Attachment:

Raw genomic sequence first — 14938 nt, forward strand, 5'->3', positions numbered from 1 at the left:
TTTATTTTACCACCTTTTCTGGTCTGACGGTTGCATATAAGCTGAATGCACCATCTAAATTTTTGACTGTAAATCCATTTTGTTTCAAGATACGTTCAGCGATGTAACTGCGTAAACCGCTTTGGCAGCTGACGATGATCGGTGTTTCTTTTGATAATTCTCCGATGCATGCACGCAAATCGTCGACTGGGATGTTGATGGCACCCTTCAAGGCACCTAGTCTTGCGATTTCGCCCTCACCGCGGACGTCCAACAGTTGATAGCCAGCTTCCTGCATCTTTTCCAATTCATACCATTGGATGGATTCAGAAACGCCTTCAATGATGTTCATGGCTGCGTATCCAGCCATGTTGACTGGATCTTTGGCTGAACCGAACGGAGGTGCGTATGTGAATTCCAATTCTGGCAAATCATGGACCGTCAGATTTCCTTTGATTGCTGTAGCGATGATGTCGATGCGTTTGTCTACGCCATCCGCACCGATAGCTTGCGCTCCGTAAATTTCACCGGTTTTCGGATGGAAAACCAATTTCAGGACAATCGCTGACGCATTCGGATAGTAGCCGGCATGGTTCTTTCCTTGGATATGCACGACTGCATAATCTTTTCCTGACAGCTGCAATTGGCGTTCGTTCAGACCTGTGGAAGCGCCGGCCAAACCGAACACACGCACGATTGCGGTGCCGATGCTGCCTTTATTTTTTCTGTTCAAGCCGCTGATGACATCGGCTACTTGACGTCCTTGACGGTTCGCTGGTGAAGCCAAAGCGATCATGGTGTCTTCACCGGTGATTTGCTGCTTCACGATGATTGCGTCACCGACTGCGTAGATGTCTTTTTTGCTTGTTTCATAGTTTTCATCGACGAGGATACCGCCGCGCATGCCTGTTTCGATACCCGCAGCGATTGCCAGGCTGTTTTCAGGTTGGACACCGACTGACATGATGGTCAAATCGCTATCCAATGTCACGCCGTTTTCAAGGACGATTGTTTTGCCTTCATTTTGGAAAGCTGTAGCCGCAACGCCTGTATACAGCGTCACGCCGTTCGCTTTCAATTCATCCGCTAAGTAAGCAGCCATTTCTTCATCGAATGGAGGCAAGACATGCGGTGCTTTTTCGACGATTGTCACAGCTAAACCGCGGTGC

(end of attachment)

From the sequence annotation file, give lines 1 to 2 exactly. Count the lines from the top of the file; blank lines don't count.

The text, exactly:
Raw genomic sequence first — 14938 nt, forward strand, 5'->3', positions numbered from 1 at the left:
TTTATTTTACCACCTTTTCTGGTCTGACGGTTGCATATAAGCTGAATGCACCATCTAAATTTTTGACTGTAAATCCATTTTGTTTCAAGATACGTTCAGCGATGTAACTGCGTAAACCGCTTTGGCAGCTGACGATGATCGGTGTTTCTTTTGATAATTCTCCGATGCATGCACGCAAATCGTCGACTGGGATGTTGATGGCACCCTTCAAGGCACCTAGTCTTGCGATTTCGCCCTCACCGCGGACGTCCAACAGTTGATAGCCAGCTTCCTGCATCTTTTCCAATTCATACCATTGGATGGATTCAGAAACGCCTTCAATGATGTTCATGGCTGCGTATCCAGCCATGTTGACTGGATCTTTGGCTGAACCGAACGGAGGTGCGTATGTGAATTCCAATTCTGGCAAATCATGGACCGTCAGATTTCCTTTGATTGCTGTAGCGATGATGTCGATGCGTTTGTCTACGCCATCCGCACCGATAGCTTGCGCTCCGTAAATTTCACCGGTTTTCGGATGGAAAACCAATTTCAGGACAATCGCTGACGCATTCGGATAGTAGCCGGCATGGTTCTTTCCTTGGATATGCACGACTGCATAATCTTTTCCTGACAGCTGCAATTGGCGTTCGTTCAGACCTGTGGAAGCGCCGGCCAAACCGAACACACGCACGATTGCGGTGCCGATGCTGCCTTTATTTTTTCTGTTCAAGCCGCTGATGACATCGGCTACTTGACGTCCTTGACGGTTCGCTGGTGAAGCCAAAGCGATCATGGTGTCTTCACCGGTGATTTGCTGCTTCACGATGATTGCGTCACCGACTGCGTAGATGTCTTTTTTGCTTGTTTCATAGTTTTCATCGACGAGGATACCGCCGCGCATGCCTGTTTCGATACCCGCAGCGATTGCCAGGCTGTTTTCAGGTTGGACACCGACTGACATGATGGTCAAATCGCTATCCAATGTCACGCCGTTTTCAAGGACGATTGTTTTGCCTTCATTTTGGAAAGCTGTAGCCGCAACGCCTGTATACAGCGTCACGCCGTTCGCTTTCAATTCATCCGCTAAGTAAGCAGCCATTTCTTCATCGAATGGAGGCAAGACATGCGGTGCTTTTTCGACGATTGTCACAGCTAAACCGCGGTGC